One evening, while sipping chai in my balcony at sunset, I was curious to record it in a fancy way - time lapse. I’m not a “Pro” or “wannabe - Pro” Photographer - just own a decent camera Canon 600 D - with 18-135mm lens.
Time Lapse is an art of taking continuous photos and arranging them one after the other which gives an idea of how things are changing in a frame. Many of you must be wondering the difference b/w video and time lapse.
Well, Video records ~25-30 fps and plays at same speed while in time frame, we take 1 photo every 20 secs (or several mins based on your subject and its motion) which is 1/20 fps and then playing at 30 fps. Thus you see the change in subject in shorter time (very much like running a video at ~40x or more based on your interval time).
In past, I have contributed to development of secure & scalable image handling backend of an Electronic Medical Record Cloud which apart from regular medical record stuff, does lossless compression on images and mortifies it for different usage styles (thumbnail, lightbox view). I used graphicsmagick for the same and also played with ffmpeg (in case you want video output) so I had enough idea to get started. My aim was to make sure I use command line tools, than any Pro software.
Step 1: Choose subject, arrange for tripod
I got up early - 4.30am for 6am sunrise to setup stuff (probably too early for sleep deprived Software Engg). I couldn’t arrange tripod for early morning shot (too early to wake your boss for that ;) ), though borrowed that for cloud shoot in the evening.
Step 2: Click Photos at regular interval of time:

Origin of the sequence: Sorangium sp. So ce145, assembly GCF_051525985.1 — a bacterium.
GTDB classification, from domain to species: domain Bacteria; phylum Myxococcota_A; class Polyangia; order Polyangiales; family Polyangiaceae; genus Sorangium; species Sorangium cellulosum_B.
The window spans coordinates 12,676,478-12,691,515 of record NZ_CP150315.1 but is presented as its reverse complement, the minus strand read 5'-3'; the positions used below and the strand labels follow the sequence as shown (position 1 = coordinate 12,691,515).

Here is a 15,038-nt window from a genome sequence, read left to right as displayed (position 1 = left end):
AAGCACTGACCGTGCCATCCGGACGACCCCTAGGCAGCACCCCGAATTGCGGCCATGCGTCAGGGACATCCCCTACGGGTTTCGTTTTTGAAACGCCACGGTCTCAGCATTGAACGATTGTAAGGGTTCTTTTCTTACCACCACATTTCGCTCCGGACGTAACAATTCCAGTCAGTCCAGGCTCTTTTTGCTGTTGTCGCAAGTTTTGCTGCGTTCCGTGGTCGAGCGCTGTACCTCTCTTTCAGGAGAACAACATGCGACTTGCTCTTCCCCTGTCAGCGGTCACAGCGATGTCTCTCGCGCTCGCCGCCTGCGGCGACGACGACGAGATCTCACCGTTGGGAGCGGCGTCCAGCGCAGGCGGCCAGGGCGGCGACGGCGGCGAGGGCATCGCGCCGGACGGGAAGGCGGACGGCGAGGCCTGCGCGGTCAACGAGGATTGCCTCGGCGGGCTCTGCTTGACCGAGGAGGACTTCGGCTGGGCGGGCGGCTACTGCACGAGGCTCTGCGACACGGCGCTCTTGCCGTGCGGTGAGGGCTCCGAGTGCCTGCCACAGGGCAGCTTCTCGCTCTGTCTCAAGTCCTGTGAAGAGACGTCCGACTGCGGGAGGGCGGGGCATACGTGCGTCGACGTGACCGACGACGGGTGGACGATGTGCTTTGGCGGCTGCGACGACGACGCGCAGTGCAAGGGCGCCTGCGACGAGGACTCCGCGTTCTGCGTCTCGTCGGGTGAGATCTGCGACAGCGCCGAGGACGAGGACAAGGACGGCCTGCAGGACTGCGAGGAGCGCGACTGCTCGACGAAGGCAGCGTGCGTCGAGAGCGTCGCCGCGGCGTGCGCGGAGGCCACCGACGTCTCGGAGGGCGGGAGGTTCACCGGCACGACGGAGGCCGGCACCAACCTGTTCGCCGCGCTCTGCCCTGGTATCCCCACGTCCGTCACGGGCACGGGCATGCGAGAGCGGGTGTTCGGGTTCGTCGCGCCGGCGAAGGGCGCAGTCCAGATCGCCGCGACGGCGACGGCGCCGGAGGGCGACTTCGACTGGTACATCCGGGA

I used EOS Utility to capture images at interval of 3 mins. Unfortunately, this not available for my linux machine (which is my first choice), so had to use my Mac. If you don’t wish to use your laptop, you can buy an intervalometer (costs 10-15 $) to set time interval between shots or use software on your mobile.
My EOS Utility CD was back in India, so had to tweak installing process on my Mac (removed Info.datx file in Resources folder of downloaded copy from Canon official site - which tells system to look for previous versions before installing it). Even if I had the copy of CD, I can’t do without external CD drive for Mac. Using the software, you can directly save images on your laptop, thats fantastic! So, you don’t have to worry about disk space. I couldn’t figure out if there is a way to connect Camera’s power cord ( and not use battery) to keep the camera running for very long time. My battery takes ~350 photos per charge or ~ 200 mins of usage - without display (To overcome this for next time, I have ordered 2 extra (non Canon) battery packs from amazon).
For all linux fans, who dont wish to touch iOS or PC, I managed to get my Nexus 5 connected to my camera using micro usb to usb converter (very cheap). There are plenty of good paid apps with zillions of features, but you can find basic intervalometer in free app HeliconRemote.
Step 3: Check out photos
You should keep checking if photos are coming out to be good. After finishing your session, you should select the photo range that you wish to time lapse.
Step 4: Play with command line tools
“GraphicsMagick is the swiss army knife of image processing” - is how it’s official site mentions it.
It is very matured and well documented library for image processing cmd tools for all major platforms.
Easy to install graphicsmagick:
#For linux users:
sudo apt-get install gm
#For mac users (hoping you have brew already installed)
brew install gm
Step 5: Run commands and fine tune range
Following command should be handy.
gm convert -resize x200 -quality .2 -delay 20 -loop 0 IMG_*.JPG output_file.gif
output file can be very large (in hunderds of MBs) , you should make sure you resize to smaller version so that viewers can process it nicely.
For resize option, provide, widthxheight (either of them). You may use loop option to keep the images in loop and quality to reduce quality (for web), you may also compress images before processing for gif, but results came out to be same.
Delay option lets you give time between two frames. Play with this option to remove any choppy movement in the gif.
Last two arguments are input file format and output file name.
Step 6: Feel good about it :D